Adoption and Fostering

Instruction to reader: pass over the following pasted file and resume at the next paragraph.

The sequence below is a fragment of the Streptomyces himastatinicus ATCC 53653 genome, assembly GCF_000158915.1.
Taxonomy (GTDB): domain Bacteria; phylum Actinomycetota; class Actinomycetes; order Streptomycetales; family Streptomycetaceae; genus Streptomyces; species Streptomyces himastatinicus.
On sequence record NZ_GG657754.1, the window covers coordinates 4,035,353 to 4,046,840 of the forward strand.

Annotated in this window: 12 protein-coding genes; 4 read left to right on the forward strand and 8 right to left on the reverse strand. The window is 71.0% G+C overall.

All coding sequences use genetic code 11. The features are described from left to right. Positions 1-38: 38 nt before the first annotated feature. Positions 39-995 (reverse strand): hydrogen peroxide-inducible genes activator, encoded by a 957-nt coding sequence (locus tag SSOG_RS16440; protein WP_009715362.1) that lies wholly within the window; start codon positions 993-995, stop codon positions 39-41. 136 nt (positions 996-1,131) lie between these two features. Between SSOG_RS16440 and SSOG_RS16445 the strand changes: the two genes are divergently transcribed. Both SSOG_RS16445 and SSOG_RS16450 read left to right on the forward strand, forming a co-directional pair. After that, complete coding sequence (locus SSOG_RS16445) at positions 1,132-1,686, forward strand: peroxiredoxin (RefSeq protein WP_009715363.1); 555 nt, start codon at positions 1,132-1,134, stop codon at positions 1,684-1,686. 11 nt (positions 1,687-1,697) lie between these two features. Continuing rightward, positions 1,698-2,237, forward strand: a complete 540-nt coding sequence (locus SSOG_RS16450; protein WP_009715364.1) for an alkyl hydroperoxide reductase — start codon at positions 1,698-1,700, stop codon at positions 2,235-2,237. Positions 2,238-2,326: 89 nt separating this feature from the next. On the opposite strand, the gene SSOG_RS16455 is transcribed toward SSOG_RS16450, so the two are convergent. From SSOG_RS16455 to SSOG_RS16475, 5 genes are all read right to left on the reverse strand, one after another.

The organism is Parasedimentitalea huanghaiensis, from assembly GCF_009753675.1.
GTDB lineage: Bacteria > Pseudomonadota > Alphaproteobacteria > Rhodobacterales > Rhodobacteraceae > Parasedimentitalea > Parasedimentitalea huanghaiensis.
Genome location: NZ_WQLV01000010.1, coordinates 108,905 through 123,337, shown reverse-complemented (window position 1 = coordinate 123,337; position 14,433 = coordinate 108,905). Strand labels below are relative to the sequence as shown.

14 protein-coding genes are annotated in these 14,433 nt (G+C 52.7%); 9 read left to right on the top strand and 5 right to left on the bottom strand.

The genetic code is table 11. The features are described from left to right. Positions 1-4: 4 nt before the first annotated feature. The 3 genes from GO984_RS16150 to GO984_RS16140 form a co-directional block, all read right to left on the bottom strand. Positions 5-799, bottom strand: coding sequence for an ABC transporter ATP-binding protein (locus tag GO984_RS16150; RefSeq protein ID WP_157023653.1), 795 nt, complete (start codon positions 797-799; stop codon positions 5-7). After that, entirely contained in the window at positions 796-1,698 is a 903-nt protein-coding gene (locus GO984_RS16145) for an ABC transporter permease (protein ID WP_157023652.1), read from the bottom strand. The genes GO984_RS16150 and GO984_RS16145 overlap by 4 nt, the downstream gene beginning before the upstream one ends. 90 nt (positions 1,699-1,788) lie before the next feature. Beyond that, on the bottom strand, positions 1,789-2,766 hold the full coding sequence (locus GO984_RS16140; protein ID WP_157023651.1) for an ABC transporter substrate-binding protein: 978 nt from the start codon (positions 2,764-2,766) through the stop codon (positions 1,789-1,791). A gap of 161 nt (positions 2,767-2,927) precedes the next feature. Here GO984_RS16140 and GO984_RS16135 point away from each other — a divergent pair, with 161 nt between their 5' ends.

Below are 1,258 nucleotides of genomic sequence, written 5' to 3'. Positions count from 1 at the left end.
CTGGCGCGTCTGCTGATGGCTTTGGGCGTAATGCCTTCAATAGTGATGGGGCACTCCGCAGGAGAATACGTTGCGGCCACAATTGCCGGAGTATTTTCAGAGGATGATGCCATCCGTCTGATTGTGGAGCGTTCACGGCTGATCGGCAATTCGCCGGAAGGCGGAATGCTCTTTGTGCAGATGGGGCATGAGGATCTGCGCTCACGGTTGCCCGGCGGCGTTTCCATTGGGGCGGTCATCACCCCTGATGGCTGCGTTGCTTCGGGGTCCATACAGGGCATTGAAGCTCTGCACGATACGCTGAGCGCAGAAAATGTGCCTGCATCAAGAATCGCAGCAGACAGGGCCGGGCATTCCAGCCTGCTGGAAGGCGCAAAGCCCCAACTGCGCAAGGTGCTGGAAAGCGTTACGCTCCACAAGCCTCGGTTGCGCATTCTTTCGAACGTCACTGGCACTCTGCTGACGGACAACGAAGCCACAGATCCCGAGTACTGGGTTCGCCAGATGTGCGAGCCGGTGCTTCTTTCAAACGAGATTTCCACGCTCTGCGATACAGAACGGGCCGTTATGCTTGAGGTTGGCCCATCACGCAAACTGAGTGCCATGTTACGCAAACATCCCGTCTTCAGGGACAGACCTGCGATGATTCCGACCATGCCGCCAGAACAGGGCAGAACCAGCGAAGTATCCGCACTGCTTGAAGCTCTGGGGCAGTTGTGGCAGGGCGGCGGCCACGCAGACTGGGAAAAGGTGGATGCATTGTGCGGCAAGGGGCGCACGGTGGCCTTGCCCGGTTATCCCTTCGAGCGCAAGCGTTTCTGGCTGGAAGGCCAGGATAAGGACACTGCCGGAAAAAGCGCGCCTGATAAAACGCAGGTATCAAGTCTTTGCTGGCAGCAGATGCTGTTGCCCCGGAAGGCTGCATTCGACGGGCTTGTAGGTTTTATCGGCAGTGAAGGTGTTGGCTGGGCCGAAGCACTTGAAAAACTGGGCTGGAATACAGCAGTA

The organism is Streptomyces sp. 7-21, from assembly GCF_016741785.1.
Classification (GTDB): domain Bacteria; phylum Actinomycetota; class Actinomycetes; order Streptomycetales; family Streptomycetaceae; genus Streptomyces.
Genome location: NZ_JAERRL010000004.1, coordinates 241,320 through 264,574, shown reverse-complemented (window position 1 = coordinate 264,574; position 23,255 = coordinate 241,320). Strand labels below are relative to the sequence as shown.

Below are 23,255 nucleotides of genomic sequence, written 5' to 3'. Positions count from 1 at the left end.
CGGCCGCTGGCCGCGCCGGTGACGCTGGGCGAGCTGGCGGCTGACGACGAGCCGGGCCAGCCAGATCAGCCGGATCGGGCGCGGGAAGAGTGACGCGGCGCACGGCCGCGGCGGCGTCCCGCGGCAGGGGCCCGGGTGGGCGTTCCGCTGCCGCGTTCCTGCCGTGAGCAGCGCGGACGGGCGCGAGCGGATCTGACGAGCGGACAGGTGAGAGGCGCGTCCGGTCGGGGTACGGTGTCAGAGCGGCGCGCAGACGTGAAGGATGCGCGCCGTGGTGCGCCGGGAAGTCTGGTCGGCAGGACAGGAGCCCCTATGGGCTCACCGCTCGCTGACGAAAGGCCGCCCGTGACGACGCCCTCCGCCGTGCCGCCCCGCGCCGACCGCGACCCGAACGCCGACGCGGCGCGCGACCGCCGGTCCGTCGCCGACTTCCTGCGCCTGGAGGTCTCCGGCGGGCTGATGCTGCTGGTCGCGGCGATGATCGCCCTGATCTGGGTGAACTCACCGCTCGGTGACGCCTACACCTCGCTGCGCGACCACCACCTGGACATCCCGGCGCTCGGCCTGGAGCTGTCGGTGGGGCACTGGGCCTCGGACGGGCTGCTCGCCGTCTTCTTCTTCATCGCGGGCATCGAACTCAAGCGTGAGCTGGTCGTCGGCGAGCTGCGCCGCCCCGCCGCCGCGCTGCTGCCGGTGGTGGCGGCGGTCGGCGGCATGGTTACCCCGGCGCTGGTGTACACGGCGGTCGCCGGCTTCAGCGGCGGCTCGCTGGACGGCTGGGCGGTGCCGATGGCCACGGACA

Although much research and attention has been focused on birth mothers, less is known about the experiences and perspectives of birth fathers. The author surveys recent research in this area from the U.S. and Australia, noting that attitudes toward birth fathers range from hostility and grudging acceptance on the part of birth mothers and adoptive parents, to a mix of both positive and negative emotions on the part of adopted children. Negative attitudes of adoption professionals toward birth fathers may be unconscious and result from theories of maternal bonding and attachment prevalent in the 1950s and 1960s. The author asks a series of key questions pertaining to birth fathers' experiences from pregnancy through adoption, and to the nature of fatherhood in general. The author suggests that the answers to these questions may have implications for adoption policy and practice that may affect the conduct of counseling both during and after placement; the movement toward greater openness in adoption; and the rights and responsibilities of fathers/men, both married and unmarried, in child support and adoption. The author outlines recent legislative changes and proposals in the U.K. that might be re-evaluated, given more understanding of birth fathers' experiences. 37 references.
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